By Dylan (Canada)


This movie has a lot of hype surrounding it, which means it has the potential to disappoint many people, especially fans of the book. Coming from someone who has read and enjoyed all three books, the movie did not disappoint, and in fact exceeded my already-high expectations with its pacing, acting, special effects and messages.

Under the direction of Francis Lawrence, who previously directed the 2007 film I Am Legend, The Hunger Games: Catching Fire could have been a very different film than the 2012 mega hit The Hunger Games, which was directed by Gary Ross. However, Lawrence was able to keep the same feel and tone set by the first film, and even improve on and develop the world of The Hunger Games, as all sequels should do. I liked the first Hunger Games, but I did not fall in love with it the way many people did, and I am happy to say that Catching Fire is definitely the better of the two films. It raises the stakes for our heroes, and is able to (however narrowly) avoid the “I’ve seen this all before” trap many sequels fall victim to.

The acting in this movie was for the most part, superb. Jennifer Lawrence, whom I like as an actress, gives one of her best performances ever as the young Katniss Everdeen. She is likable when she needs to be, but she can also be withdrawn, isolated, and sad, and she is able to pull all these off expertly. Josh Hutcherson was good in his role too, playing the likable Peeta Mellark. Donald Sutherland was great in his role, as the menacing President Snow. I think the first film was lacking the chops to make Snow a legitimate villain we love to hate. There was nothing about him that made me feel like I should not like him, and he was just there doing what he did. In Catching Fire, I could really feel that this guy is truly evil, and that he must be stopped.

The weak link in the acting is Liam Hemsworth as Katniss’ friend from District 12, Gale. While there’s nothing about him that’s bad, he doesn’t shine the way the other actors do, especially Jena Malone. Yes, Jena Malone as District 7 tribute Johanna Mason stole every scene she was in. She plays an intimidating, cunning, young woman who won the Games many years before, and who despises the Capitol (at this point, who doesn’t). One scene including her and Stanley Tucci was particularly funny.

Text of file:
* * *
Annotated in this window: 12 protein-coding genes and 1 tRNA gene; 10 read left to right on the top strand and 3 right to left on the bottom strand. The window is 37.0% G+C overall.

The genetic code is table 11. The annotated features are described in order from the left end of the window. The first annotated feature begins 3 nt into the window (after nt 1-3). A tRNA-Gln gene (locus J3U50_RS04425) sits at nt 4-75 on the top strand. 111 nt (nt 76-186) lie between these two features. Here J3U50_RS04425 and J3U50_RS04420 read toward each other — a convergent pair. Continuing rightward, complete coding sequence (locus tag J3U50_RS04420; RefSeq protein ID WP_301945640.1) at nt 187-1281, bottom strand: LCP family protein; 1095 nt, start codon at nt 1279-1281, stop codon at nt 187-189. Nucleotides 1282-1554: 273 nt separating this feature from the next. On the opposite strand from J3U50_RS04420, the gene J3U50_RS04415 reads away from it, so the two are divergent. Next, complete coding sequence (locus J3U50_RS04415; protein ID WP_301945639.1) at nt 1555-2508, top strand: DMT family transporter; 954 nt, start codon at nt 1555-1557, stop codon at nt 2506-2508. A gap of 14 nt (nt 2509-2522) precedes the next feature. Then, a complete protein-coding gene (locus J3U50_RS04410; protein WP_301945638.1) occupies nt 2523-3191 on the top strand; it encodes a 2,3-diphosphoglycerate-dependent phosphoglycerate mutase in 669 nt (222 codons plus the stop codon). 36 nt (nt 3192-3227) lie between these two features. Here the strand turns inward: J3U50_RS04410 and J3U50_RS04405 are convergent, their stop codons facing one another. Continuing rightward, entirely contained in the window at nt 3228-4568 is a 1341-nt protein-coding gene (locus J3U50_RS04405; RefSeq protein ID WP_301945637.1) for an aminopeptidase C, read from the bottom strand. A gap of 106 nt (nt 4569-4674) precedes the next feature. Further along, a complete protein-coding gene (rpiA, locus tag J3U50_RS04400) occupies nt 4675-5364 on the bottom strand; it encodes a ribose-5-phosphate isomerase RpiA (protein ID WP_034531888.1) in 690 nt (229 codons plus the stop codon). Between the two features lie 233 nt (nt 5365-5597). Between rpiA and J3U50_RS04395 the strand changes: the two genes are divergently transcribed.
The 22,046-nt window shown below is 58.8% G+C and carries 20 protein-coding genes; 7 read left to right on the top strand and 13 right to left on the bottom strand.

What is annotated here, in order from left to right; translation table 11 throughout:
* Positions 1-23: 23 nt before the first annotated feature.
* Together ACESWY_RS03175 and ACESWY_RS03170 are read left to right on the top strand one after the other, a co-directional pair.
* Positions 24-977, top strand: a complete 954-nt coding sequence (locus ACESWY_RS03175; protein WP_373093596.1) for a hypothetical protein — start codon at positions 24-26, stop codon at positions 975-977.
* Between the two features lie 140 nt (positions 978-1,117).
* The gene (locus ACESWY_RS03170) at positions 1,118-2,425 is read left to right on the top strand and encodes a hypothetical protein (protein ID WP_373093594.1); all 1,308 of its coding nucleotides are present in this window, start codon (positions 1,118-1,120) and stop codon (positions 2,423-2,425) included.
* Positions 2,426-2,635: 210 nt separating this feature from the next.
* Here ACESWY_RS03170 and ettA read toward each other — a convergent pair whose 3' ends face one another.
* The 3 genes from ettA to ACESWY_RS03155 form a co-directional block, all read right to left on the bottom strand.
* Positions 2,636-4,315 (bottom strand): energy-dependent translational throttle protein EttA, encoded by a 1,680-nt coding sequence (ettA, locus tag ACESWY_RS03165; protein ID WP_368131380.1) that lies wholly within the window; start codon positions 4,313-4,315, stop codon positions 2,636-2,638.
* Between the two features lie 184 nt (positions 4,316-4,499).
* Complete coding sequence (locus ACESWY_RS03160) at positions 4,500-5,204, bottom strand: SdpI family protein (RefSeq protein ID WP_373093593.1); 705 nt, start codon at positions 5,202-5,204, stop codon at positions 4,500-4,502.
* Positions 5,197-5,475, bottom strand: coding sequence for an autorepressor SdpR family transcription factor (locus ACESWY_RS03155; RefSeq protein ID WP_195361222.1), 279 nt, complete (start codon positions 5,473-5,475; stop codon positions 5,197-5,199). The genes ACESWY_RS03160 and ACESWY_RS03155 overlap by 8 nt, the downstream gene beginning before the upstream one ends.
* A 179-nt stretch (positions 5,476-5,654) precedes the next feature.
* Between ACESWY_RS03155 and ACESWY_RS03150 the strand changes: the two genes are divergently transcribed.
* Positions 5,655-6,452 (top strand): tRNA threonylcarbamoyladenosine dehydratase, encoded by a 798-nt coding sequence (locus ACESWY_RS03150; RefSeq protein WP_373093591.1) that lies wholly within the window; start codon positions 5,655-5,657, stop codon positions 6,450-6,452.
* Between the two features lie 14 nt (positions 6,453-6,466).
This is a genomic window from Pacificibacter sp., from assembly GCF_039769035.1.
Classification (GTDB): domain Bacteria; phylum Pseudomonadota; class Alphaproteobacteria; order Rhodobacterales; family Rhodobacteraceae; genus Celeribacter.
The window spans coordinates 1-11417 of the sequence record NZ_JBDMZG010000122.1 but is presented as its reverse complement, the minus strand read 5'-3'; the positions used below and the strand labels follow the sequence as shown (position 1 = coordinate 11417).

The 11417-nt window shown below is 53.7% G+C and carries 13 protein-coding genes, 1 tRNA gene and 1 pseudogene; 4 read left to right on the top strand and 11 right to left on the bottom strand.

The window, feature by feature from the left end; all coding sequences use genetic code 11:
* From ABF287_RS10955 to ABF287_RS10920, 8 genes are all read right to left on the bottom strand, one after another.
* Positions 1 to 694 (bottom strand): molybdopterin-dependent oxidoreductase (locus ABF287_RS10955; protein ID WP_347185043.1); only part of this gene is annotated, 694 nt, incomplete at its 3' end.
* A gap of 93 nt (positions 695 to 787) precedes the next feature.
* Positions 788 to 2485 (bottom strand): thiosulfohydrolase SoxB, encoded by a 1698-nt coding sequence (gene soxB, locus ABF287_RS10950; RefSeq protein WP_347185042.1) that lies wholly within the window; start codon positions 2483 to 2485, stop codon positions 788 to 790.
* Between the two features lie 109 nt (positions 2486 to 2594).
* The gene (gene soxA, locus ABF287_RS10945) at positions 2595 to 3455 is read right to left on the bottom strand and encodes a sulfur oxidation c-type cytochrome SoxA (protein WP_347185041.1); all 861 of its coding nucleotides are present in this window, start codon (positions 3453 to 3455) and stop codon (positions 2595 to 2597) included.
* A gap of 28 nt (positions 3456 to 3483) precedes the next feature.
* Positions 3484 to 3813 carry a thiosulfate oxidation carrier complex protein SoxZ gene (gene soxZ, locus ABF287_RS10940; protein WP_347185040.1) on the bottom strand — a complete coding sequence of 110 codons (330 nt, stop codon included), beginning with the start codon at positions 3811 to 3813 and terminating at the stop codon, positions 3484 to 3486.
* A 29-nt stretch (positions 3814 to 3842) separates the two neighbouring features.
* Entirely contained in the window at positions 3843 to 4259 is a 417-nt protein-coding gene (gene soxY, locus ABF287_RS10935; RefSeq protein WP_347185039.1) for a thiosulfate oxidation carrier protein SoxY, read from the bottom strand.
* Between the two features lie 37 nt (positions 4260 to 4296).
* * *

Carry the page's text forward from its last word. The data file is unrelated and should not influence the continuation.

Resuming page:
A marked improvement over the first film was the special effects/CGI. Considering the budget for Catching Fire was considerably higher than that for The Hunger Games ($130 million as opposed to $80 million) Lionsgate Studios were able to put more money into special effects, which when used effectively, can pull you deeper into the film. Some scenes in the arena were astounding.

Catching Fire really shone throughout its first two acts, whereas in the book, I found the same segments to be quite slow and at times, boring. The pacing in the film was much faster than the book, and was able to keep an even tempo. The final 45 minutes did feel a bit rushed and served as a reminder of the requirement for film to fit a time constraint. Another thing I found with the final act of the film was that it was so much like the book, I felt as if I had already experienced it. For people who have not read the book, this will not be a problem, but for me, it was an irritating setback.

The ending is tricky to discuss. I won’t give out any spoilers, but when I read the book, the last few pages were a bit uneven storywise, and I had hoped the movie would have handled it better. In reality, the last few minutes of the movie were a bit uneven also. So much happens in the last few minutes, and the movie gives you the bare minimum information you need to know, and really leaves you hanging. From a marketing perspective, this tedious ending to the story is brilliant, as it leaves you desperately wanting more. As a result some may see the movie as incomplete.

Catching Fire greatly exceeds its predecessor, and while not perfect, will please fans of the book as well as casual audiences. It is a faithful adaptation of its source material, and serves as a bridge between the first and final installments (to come in November 2014 and 2015 respectively). Despite my assumption that some may see the ending as tedious I can’t deny that it sets up well for its sequel, which I will be there to see on opening night.

Rating: 4/5



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